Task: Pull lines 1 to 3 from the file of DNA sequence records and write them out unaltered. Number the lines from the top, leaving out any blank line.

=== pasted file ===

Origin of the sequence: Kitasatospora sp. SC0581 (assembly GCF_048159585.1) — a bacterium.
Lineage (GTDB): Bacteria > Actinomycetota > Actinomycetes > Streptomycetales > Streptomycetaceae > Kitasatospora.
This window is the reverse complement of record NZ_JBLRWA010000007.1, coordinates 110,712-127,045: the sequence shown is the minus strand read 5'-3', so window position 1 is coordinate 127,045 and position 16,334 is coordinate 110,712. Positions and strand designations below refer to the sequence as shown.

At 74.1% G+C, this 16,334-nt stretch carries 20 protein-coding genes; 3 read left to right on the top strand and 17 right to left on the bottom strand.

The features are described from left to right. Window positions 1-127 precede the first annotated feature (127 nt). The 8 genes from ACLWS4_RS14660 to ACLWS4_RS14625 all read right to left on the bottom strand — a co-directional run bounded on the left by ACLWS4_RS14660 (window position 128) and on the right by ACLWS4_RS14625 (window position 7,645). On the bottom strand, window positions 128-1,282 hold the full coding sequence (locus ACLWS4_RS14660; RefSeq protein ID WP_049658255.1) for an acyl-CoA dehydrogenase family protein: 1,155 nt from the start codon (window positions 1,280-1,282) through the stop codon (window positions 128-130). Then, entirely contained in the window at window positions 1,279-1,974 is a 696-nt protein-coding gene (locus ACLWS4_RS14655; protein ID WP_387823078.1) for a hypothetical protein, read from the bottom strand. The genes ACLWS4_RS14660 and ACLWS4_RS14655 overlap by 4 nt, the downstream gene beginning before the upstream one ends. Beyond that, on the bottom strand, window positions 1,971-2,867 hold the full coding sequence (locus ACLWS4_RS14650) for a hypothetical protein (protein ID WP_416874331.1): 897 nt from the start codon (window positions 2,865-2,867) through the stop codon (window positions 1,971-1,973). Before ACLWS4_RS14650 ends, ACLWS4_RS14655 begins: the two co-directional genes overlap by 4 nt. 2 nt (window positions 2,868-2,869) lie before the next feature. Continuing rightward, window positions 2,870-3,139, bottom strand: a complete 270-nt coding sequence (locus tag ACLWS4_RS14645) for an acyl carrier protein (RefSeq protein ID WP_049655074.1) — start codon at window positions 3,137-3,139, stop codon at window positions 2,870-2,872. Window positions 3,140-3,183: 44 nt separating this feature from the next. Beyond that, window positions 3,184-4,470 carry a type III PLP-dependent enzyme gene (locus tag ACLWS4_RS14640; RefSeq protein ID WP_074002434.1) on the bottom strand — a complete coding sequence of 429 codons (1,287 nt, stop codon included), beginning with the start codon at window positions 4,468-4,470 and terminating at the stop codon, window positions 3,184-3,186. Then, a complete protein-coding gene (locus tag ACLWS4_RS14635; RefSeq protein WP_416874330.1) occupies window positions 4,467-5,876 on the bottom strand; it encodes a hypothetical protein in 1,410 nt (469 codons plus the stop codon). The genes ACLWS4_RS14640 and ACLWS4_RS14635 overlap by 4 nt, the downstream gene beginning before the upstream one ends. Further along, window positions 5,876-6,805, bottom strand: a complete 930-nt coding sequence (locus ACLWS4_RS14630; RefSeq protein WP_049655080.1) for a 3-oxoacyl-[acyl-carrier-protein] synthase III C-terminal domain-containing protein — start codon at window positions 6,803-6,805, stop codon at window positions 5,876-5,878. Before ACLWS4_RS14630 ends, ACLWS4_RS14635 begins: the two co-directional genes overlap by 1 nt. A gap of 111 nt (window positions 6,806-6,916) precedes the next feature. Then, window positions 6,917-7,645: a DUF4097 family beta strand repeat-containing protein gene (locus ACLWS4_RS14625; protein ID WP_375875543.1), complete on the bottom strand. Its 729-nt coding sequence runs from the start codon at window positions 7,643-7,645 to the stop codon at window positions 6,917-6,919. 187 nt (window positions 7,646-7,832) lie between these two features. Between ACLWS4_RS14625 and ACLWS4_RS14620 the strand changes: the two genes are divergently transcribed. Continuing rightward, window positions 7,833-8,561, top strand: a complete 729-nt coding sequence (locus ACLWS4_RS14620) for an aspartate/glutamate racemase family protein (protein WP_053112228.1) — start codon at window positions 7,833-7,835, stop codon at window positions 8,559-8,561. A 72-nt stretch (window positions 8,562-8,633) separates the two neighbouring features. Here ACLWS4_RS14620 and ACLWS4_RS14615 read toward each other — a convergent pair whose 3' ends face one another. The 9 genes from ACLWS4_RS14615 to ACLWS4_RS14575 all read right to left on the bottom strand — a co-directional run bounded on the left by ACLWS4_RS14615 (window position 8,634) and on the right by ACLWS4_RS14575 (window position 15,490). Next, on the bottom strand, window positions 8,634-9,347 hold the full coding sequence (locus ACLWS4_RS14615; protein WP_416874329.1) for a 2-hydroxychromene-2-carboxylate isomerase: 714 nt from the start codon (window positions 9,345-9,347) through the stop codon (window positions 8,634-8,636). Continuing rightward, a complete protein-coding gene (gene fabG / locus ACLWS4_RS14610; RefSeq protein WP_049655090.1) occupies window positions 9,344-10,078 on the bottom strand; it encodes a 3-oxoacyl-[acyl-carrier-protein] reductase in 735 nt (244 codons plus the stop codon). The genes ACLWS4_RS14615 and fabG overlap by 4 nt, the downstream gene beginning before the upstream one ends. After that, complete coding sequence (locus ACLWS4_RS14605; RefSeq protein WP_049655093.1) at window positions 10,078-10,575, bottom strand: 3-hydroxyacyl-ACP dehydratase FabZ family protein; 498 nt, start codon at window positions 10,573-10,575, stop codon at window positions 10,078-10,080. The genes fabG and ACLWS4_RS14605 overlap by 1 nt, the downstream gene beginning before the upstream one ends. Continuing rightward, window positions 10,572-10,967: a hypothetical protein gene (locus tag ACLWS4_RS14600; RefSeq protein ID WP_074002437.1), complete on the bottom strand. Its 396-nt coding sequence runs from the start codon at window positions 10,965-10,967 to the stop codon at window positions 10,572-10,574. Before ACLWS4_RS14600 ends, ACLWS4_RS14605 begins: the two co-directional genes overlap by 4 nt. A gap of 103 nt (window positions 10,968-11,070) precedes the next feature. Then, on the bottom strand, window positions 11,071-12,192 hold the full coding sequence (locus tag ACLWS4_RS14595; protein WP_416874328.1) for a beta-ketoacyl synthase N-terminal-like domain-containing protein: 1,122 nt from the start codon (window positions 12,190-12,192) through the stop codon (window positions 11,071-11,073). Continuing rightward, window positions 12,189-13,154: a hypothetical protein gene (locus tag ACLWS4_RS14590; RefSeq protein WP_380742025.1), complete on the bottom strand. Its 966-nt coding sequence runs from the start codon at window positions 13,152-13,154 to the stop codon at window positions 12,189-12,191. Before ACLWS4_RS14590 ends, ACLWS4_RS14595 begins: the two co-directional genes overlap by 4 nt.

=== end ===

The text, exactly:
Origin of the sequence: Kitasatospora sp. SC0581 (assembly GCF_048159585.1) — a bacterium.
Lineage (GTDB): Bacteria > Actinomycetota > Actinomycetes > Streptomycetales > Streptomycetaceae > Kitasatospora.
This window is the reverse complement of record NZ_JBLRWA010000007.1, coordinates 110,712-127,045: the sequence shown is the minus strand read 5'-3', so window position 1 is coordinate 127,045 and position 16,334 is coordinate 110,712. Positions and strand designations below refer to the sequence as shown.